With LTTE vanquished, Sri Lanka now says that the important lesson it learnt during the war with Tamil Tigers is that if a country wants to suceed against terrorism it has to depend on itself and not on a foreign army.
In an apparent reference to the country's experience with Indian Peace Keeping Force in the late 1980s, Foreign Minister G L Peiris said: "The most important lesson we have learnt is that if a country wants to succeed in their war on terror, the effort has to be made by the country itself, not by a foreign army of another country."
"Because intuitively people will support their own inland terrorists and gang up against the foreign army as they will consider them as the invading force. It has happened in many countries already. Patriotism is part of people's instincts," he said.
Peiris, who is here on an official visit, was speaking at the China Institute of International Studies on Sri Lanka's experience and fight against terrorism.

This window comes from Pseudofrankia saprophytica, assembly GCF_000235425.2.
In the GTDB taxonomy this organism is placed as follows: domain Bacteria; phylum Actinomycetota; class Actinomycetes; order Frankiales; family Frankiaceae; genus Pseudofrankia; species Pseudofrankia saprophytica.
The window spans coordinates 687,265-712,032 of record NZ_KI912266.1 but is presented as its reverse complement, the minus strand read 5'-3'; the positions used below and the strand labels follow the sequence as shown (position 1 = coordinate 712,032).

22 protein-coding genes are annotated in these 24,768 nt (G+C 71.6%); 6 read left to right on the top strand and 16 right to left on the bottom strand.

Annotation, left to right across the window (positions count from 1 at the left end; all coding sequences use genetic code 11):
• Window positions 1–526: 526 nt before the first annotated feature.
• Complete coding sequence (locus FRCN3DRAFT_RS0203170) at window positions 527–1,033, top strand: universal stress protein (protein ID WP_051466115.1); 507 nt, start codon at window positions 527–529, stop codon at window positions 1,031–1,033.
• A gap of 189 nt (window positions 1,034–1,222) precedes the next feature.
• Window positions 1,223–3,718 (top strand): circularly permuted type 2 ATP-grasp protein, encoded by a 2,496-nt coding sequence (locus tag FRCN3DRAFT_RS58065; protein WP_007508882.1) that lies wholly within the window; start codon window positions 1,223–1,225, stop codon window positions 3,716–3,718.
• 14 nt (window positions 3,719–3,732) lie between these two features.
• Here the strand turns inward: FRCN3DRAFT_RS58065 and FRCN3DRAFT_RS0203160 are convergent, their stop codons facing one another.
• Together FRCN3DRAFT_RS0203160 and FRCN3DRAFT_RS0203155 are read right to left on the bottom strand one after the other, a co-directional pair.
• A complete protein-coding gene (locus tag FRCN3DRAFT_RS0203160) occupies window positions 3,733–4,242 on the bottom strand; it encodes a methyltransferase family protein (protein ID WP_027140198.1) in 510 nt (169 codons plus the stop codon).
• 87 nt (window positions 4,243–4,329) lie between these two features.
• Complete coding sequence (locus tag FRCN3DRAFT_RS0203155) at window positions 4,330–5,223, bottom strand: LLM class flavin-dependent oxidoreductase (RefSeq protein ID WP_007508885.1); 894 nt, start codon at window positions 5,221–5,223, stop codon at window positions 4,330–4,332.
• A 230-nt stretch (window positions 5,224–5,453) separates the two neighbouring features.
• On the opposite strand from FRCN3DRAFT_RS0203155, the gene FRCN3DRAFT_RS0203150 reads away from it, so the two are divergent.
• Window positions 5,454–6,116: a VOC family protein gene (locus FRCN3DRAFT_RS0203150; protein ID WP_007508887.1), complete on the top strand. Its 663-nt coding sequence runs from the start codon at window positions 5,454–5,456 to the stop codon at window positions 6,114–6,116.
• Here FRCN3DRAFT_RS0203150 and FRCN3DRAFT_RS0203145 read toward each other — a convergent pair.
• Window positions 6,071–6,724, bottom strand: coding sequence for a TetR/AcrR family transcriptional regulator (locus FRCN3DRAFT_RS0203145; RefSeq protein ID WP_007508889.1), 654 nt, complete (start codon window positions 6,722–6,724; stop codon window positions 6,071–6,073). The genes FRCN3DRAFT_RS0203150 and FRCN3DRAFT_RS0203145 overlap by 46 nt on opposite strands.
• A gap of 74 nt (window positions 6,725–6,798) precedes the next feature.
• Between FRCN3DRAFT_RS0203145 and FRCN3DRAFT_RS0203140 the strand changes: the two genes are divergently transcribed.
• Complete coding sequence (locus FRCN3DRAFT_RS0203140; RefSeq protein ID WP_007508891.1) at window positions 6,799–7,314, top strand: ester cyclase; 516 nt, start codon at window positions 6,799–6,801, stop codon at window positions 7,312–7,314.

India sent its peace keeping forces to Sri Lanka to disarm the LTTE after the countries signed the Indo-Sri Lanka Accord in 1987 to end the ethnic crisis in the country.
Sri Lanka's 30-year-old war against the LTTE came to an end with the death of the outfit's chief Velupillai Prabhakaran in 2009.
Peiris, a constitutional law specialist who in the past was involved in working out proposals to devolve power to Tamil areas, said his country is now safe after the defeat of the LTTE and welcomed more Chinese enterprises to invest in Sri Lanka.